Passwords are more than a necessary inconvenience to access hosts, files, and applications. Instead, they assist with security for accounts and information. Many people, unfortunately, choose weak over strong passwords for convenience. There is a process, however, that can help users create meaningful but strong passwords.
The primary form of host, file, and application security is through the use of a user identification (userid) and a password. The userid identifies a specific account holder while the password validates the user’s identity. Protecting the userid can be difficult because it may be part of an email address or the email address itself. Unfortunately, this information may be available on the internet (e.g. resume or company website) or on a business card. With half of the access combination available to unethical hackers the password becomes the last line of defense for unauthorized access.
Password selection is a balance between convenience (easy to remember) and security (hard to guess). Most people, unfortunately, prefer convenience. In 2012, the most common passwords were "password" and "123456." These passwords are easy to remember, but they are too common and weak to provide adequate security. Users can create a strong and easy to remember password in three steps.
The first step is to review three recommendations for strong passwords. Author Brian Krebs recommends using "a combination of words, numbers, symbols, and both upper- and lower-case letters." He also advises against using words that can be found in a dictionary or “simple adjacent keyboard combinations” like QWERTY.
Security specialist Bruce Schneier recommends using a meaningful sentence to create a strong password. His example of "This little piggy went to market" could be converted to "tlpWENT2m". The user can find a meaningful phrase or event that can be remembered but converted into various letters, numbers or symbols.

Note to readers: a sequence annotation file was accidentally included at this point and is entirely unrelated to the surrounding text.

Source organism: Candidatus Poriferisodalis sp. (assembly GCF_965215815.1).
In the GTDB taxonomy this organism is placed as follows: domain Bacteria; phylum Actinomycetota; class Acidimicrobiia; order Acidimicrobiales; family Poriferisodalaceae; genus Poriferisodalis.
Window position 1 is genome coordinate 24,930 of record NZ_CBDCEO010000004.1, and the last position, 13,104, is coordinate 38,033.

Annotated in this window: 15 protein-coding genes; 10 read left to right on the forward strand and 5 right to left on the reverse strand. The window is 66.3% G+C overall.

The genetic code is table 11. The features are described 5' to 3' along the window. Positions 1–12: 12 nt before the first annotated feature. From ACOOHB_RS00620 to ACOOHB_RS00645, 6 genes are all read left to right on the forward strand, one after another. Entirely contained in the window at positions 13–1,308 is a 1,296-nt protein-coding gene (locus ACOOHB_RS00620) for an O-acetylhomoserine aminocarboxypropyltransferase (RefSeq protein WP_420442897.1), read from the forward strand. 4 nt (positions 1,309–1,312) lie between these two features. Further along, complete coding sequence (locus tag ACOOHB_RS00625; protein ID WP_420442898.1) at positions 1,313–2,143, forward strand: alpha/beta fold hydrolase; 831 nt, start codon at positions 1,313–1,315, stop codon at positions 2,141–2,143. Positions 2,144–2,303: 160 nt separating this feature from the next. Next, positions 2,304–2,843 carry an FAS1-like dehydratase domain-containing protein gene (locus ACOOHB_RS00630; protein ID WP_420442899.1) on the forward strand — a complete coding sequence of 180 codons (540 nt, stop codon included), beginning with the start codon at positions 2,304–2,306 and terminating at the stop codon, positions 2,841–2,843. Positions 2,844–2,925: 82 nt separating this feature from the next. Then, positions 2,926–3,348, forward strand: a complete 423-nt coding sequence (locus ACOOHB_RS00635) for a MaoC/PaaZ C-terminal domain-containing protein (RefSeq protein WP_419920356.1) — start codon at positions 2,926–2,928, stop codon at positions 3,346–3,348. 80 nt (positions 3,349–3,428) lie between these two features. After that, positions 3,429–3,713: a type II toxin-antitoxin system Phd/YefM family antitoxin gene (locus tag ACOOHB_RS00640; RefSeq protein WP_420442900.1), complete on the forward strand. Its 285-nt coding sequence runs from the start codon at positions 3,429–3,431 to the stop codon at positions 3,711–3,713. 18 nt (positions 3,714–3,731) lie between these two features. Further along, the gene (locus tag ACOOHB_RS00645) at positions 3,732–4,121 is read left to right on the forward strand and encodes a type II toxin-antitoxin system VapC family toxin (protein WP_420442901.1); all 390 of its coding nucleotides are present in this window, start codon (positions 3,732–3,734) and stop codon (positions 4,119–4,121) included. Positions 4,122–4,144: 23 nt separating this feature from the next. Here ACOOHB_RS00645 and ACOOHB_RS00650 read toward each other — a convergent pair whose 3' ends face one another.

A final recommendation is to utilize a long password. Password length is also related to strength since there are more character combinations. The increased length, in turn, requires more guesses to finally crack the password.
The second step is to use a password strength checker and a search space calculator. The checker provides an opportunity to see strength criteria and utilize them in password creation. The calculator, on the other hand, allows the person to see how long it would take to crack a password. Both provide a visual understanding of password strength.
The third step is to create a password. A user can think of a meaningful phrase, convert it and check it with the tools. This process can take some time as words or characters change to improve strength. At the end, though, will be a memorable and strong password.
The future of passwords is uncertain as organizations and industry look for other ways of user authentication such as biometrics or tokens. Until those technological advances become the standard, the userid/password combination will continue to be the norm. That means that users must protect their assets and information through strong passwords.